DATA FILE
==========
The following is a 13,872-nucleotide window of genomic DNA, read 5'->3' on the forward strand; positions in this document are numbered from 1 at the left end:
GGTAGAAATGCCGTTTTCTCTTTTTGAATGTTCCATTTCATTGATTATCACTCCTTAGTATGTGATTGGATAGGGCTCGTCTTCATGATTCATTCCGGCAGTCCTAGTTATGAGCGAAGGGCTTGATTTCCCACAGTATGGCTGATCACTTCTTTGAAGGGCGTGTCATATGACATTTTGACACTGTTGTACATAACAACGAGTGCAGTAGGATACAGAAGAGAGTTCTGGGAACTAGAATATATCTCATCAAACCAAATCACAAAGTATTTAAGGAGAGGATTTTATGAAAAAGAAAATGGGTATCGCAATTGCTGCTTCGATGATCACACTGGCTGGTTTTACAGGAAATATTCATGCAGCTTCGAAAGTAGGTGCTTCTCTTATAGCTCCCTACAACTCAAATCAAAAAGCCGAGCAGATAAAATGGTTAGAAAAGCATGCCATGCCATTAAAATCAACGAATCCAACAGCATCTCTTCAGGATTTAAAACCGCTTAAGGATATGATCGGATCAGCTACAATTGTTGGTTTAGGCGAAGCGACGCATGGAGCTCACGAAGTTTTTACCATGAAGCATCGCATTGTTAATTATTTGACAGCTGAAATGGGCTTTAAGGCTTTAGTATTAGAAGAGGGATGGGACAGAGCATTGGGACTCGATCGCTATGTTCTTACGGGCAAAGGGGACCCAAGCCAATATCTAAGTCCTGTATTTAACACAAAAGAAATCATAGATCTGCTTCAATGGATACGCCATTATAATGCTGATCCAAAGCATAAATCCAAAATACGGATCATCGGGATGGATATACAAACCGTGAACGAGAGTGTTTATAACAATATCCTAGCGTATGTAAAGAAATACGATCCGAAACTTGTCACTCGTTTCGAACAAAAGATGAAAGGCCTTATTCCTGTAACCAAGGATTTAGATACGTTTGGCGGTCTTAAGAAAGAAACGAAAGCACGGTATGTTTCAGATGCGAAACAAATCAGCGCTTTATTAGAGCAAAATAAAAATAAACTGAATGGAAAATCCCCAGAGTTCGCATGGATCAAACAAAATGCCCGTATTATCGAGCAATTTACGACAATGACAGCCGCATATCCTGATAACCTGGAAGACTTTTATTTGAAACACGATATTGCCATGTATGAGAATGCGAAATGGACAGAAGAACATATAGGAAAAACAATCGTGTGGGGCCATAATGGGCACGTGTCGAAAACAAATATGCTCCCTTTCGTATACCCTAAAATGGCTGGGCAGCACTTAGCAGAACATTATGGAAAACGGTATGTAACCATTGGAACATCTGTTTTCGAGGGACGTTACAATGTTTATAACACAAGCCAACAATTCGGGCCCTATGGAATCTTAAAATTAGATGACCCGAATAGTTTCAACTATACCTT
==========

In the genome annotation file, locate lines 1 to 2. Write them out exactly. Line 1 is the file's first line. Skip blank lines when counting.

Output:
The following is a 13,872-nucleotide window of genomic DNA, read 5'->3' on the forward strand; positions in this document are numbered from 1 at the left end:
GGTAGAAATGCCGTTTTCTCTTTTTGAATGTTCCATTTCATTGATTATCACTCCTTAGTATGTGATTGGATAGGGCTCGTCTTCATGATTCATTCCGGCAGTCCTAGTTATGAGCGAAGGGCTTGATTTCCCACAGTATGGCTGATCACTTCTTTGAAGGGCGTGTCATATGACATTTTGACACTGTTGTACATAACAACGAGTGCAGTAGGATACAGAAGAGAGTTCTGGGAACTAGAATATATCTCATCAAACCAAATCACAAAGTATTTAAGGAGAGGATTTTATGAAAAAGAAAATGGGTATCGCAATTGCTGCTTCGATGATCACACTGGCTGGTTTTACAGGAAATATTCATGCAGCTTCGAAAGTAGGTGCTTCTCTTATAGCTCCCTACAACTCAAATCAAAAAGCCGAGCAGATAAAATGGTTAGAAAAGCATGCCATGCCATTAAAATCAACGAATCCAACAGCATCTCTTCAGGATTTAAAACCGCTTAAGGATATGATCGGATCAGCTACAATTGTTGGTTTAGGCGAAGCGACGCATGGAGCTCACGAAGTTTTTACCATGAAGCATCGCATTGTTAATTATTTGACAGCTGAAATGGGCTTTAAGGCTTTAGTATTAGAAGAGGGATGGGACAGAGCATTGGGACTCGATCGCTATGTTCTTACGGGCAAAGGGGACCCAAGCCAATATCTAAGTCCTGTATTTAACACAAAAGAAATCATAGATCTGCTTCAATGGATACGCCATTATAATGCTGATCCAAAGCATAAATCCAAAATACGGATCATCGGGATGGATATACAAACCGTGAACGAGAGTGTTTATAACAATATCCTAGCGTATGTAAAGAAATACGATCCGAAACTTGTCACTCGTTTCGAACAAAAGATGAAAGGCCTTATTCCTGTAACCAAGGATTTAGATACGTTTGGCGGTCTTAAGAAAGAAACGAAAGCACGGTATGTTTCAGATGCGAAACAAATCAGCGCTTTATTAGAGCAAAATAAAAATAAACTGAATGGAAAATCCCCAGAGTTCGCATGGATCAAACAAAATGCCCGTATTATCGAGCAATTTACGACAATGACAGCCGCATATCCTGATAACCTGGAAGACTTTTATTTGAAACACGATATTGCCATGTATGAGAATGCGAAATGGACAGAAGAACATATAGGAAAAACAATCGTGTGGGGCCATAATGGGCACGTGTCGAAAACAAATATGCTCCCTTTCGTATACCCTAAAATGGCTGGGCAGCACTTAGCAGAACATTATGGAAAACGGTATGTAACCATTGGAACATCTGTTTTCGAGGGACGTTACAATGTTTATAACACAAGCCAACAATTCGGGCCCTATGGAATCTTAAAATTAGATGACCCGAATAGTTTCAACTATACCTT